Saudis to staycation this summer as Kingdom reopens for domestic travel

Asir region is blessed with attractive nature and weather. (Supplied)
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Updated 19 June 2020

Saudis to staycation this summer as Kingdom reopens for domestic travel

  • About 80 percent of citizens interested in visiting local destinations

JEDDAH: Saudis have welcomed a government announcement that the Kingdom is reopening for domestic tourism, after coronavirus restrictions put a stop to travel for months.
Saudi Tourism Minister Ahmed Al-Khatib told Al-Arabiya news channel that the ministry was launching a rich domestic tourism program in the summer, saying that 80 percent of citizens shared their interest in visiting local destinations within their country instead of traveling abroad as they usually would.
“We have started to see indicators for some countries in the world that have started to resume tourism, and Saudi Arabia will resume as well at the end of Shawwal (June 21) for 24 hours except for Makkah. We are ready to launch the summer program, we have a rich domestic tourism program in the summer. We did some research and heard from citizens that 80 percent of them want domestic tourism in the summer instead of international tourism.”
He added that the ministry would release the program to the public after it was approved by the Health Ministry and top committees.
Arab News spoke to Saudis who are planning staycations once the sector unlocks.
“I’m team staycation,” 25-year-old Mohammed Alhumaidhi told Arab News. “I’m a guy who loves hunting, fishing and out-of-reach areas.”
He had a few destinations in mind to visit with family and friends, including NEOM city, but said he would not be able to travel for leisure any time soon as he had some business trips to make first.
Fatimah Saleh said that she had been planning to visit Abha, in southwest Saudi Arabia, for a while and would do so as soon as the ministry’s plan came into effect.
“I have been nagging my kids to actually move to the south and live there, but they would never leave Jeddah,” the 54-year-old housewife told Arab News. “So we decided to at least visit the capital city of Asir province, Abha.”
Ahmed Sorour, 29, also wanted to visit the south for its “famous nature” but had additional reasons for wanting to stay local.
“I don’t think I’ll be able to afford a vacation outside the country after the salary reduction, and I’m still worried because of the pandemic,” he told Arab News.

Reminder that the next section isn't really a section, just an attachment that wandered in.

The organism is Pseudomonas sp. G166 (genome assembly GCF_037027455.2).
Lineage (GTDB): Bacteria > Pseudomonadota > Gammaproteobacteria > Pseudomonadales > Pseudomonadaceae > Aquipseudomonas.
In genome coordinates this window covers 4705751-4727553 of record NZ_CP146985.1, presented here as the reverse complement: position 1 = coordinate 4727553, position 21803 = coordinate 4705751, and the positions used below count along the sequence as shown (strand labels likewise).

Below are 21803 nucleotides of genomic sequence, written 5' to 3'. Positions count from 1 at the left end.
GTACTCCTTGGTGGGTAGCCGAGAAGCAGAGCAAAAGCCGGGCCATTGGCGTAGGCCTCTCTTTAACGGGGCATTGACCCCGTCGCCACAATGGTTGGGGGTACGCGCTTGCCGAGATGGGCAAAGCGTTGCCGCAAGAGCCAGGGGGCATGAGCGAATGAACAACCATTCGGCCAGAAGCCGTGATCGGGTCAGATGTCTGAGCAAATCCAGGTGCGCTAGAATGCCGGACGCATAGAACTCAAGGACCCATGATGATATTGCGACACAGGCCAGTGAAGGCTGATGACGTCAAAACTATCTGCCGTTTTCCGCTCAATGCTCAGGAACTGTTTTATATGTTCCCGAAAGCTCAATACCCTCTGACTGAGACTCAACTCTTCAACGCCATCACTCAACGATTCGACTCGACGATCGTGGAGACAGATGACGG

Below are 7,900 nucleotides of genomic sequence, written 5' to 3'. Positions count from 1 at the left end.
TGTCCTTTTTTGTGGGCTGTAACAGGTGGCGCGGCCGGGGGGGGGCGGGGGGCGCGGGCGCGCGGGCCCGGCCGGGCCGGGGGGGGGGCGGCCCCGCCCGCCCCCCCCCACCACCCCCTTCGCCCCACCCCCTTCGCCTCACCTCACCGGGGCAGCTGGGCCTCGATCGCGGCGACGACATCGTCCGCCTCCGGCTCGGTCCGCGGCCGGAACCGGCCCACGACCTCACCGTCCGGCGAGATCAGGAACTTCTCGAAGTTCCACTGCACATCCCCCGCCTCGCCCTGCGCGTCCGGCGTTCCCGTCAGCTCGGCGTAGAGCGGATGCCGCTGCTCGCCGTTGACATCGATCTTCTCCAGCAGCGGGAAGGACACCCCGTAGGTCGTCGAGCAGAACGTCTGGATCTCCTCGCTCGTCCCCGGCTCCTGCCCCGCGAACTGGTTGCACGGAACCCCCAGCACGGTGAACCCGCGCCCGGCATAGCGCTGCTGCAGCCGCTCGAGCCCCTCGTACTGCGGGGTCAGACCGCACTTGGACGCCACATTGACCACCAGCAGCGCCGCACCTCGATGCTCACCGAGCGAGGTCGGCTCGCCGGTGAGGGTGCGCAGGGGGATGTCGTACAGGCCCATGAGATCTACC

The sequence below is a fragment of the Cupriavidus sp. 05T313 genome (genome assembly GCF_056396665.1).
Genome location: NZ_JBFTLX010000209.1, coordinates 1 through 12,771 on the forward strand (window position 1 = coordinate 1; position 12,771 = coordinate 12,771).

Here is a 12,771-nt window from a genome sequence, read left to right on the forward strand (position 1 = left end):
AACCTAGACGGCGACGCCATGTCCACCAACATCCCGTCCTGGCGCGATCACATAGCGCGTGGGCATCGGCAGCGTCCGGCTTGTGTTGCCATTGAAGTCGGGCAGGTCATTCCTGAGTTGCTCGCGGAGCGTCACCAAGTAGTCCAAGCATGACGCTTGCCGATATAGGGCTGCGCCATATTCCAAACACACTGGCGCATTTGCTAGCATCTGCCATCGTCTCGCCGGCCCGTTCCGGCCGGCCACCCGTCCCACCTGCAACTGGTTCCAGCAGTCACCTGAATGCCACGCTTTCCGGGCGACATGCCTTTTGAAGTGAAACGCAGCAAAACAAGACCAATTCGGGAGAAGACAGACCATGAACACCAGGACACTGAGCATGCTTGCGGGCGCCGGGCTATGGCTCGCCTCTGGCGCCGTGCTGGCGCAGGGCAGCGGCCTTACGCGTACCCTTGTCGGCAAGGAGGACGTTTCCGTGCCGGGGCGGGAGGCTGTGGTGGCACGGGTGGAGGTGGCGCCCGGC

Adnan Jamil, who is 31 and a flight attendant, said that his constant traveling meant he had already been able to visit different countries and cities before the pandemic hit. 
“To be honest, I only visited a few cities in my country and I’m ashamed of that as I didn’t get a full picture of my own country,” he told Arab News, saying he wanted to go on a road trip around the Kingdom’s regions with friends.
Abdan Al-Abdan, 29, likes domestic and international tourism. He cited a few factors that influenced an individual or a family’s decision about spending holidays at home or abroad. These included the availability of entertaining and suitable activities, mobility, accessibility, and most importantly cost.
The activities needed to be easily accessible and have the necessary transport and accommodation in order to be attractive for domestic or international tourists, he said.
“The cost of the activity and what it entails is a crucial factor, especially if the desired activity is not unique to a certain location and can be experienced (elsewhere) through a number of other options,” he told Arab News.
Al-Khatib, who heads the current session of the Arab Ministerial Council for Tourism, said that more than 80 million employees in the Arab tourism sector, or part of them, were at risk of losing their jobs due to the repercussions of the global COVID-19 crisis.
The Arab Ministerial Council for Tourism held an emergency meeting on Wednesday and discussed challenges facing the region’s tourism sector due to the pandemic, and ways to overcome the repercussions and stimulate the tourism sector.


Drop in COVID-19 daily deaths as 30 die in Saudi Arabia

Updated 11 July 2020

Drop in COVID-19 daily deaths as 30 die in Saudi Arabia

  • Ten percent of all new cases were recorded in Riyadh
  • A total of 2,181 people have succumbed to the virus in the Kingdom so far

RIYADH: Saudi Arabia recorded 30 deaths from COVID-19 on Saturday, the lowest daily rate in the Kingdom for a week.
The health ministry also confirmed 2,994 new confirmed cases of the disease.
Ten percent of all new cases were recorded in Riyadh with the capital reporting 285 cases. Hufof recorded 226 new cases, Jeddah 221, Dammam 211 and Taif 152.
The total number of recoveries in the Kingdom increased to 165,396 after 2,370 more patients recovered from the virus.
A total of 2,181 people have succumbed to the virus in the Kingdom so far.